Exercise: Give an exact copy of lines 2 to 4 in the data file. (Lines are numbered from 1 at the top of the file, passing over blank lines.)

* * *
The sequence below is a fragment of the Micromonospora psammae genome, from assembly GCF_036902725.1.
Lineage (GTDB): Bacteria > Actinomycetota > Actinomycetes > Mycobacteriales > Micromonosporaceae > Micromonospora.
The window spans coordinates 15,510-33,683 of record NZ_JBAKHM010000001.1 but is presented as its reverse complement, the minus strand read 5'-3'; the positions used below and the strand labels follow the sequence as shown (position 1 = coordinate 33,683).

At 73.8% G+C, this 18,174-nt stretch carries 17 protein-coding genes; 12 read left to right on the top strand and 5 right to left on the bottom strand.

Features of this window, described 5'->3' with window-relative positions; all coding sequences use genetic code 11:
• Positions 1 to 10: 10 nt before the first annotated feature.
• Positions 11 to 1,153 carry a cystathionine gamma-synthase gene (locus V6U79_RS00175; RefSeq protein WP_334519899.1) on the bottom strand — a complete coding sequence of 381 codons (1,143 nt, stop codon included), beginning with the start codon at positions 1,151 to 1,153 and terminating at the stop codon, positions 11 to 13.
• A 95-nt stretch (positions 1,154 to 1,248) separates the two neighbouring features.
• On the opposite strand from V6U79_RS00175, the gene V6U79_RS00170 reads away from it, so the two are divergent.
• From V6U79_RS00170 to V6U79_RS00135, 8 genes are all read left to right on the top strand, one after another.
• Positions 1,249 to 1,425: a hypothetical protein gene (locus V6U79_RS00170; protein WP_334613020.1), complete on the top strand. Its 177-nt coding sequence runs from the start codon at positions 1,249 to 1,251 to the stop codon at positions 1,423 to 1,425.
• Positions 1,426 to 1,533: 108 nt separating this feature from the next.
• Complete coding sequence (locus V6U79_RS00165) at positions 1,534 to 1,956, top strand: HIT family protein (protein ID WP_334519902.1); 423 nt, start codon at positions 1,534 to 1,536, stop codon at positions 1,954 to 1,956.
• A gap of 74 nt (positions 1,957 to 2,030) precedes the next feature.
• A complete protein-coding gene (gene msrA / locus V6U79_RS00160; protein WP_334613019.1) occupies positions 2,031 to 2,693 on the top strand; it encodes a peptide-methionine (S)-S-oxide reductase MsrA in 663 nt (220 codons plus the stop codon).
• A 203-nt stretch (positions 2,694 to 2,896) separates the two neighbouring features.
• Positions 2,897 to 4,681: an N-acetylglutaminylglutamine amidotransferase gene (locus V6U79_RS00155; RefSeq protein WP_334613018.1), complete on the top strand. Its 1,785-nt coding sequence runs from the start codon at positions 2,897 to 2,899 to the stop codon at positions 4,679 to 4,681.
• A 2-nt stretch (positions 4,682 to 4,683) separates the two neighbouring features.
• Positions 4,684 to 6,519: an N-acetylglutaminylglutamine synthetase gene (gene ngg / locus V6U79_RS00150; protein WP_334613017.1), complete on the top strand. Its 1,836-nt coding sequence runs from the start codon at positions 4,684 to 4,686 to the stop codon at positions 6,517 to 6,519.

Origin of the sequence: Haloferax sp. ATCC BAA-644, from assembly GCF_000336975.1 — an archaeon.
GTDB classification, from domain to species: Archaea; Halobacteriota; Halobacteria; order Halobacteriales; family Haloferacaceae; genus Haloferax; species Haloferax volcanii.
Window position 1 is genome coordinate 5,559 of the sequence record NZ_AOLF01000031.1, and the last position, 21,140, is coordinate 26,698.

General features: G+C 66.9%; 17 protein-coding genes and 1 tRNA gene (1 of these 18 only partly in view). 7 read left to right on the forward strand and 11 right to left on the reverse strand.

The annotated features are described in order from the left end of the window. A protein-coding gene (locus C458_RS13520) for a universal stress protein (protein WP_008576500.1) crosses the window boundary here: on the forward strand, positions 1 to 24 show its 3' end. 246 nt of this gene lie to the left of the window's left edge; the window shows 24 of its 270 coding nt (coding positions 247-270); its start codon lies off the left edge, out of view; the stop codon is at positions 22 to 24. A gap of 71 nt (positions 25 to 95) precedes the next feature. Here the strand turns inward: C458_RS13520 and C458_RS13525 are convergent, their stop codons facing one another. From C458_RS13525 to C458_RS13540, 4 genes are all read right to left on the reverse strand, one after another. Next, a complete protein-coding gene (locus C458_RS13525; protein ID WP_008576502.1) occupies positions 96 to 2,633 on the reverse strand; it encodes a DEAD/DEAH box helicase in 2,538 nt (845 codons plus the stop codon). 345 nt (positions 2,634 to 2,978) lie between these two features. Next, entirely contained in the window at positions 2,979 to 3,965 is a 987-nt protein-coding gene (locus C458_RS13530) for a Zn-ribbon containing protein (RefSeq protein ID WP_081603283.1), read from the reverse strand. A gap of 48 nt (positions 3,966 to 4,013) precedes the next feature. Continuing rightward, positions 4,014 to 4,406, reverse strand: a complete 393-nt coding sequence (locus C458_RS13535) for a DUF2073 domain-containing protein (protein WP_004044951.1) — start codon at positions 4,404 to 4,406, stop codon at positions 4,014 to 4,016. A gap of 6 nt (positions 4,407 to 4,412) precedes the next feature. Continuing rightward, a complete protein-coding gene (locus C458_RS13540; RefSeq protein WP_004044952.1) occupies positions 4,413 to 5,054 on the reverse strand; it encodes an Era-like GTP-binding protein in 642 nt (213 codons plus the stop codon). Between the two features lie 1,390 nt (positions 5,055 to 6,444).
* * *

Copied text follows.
Lineage (GTDB): Bacteria > Actinomycetota > Actinomycetes > Mycobacteriales > Micromonosporaceae > Micromonospora.
The window spans coordinates 15,510-33,683 of record NZ_JBAKHM010000001.1 but is presented as its reverse complement, the minus strand read 5'-3'; the positions used below and the strand labels follow the sequence as shown (position 1 = coordinate 33,683).

At 73.8% G+C, this 18,174-nt stretch carries 17 protein-coding genes; 12 read left to right on the top strand and 5 right to left on the bottom strand.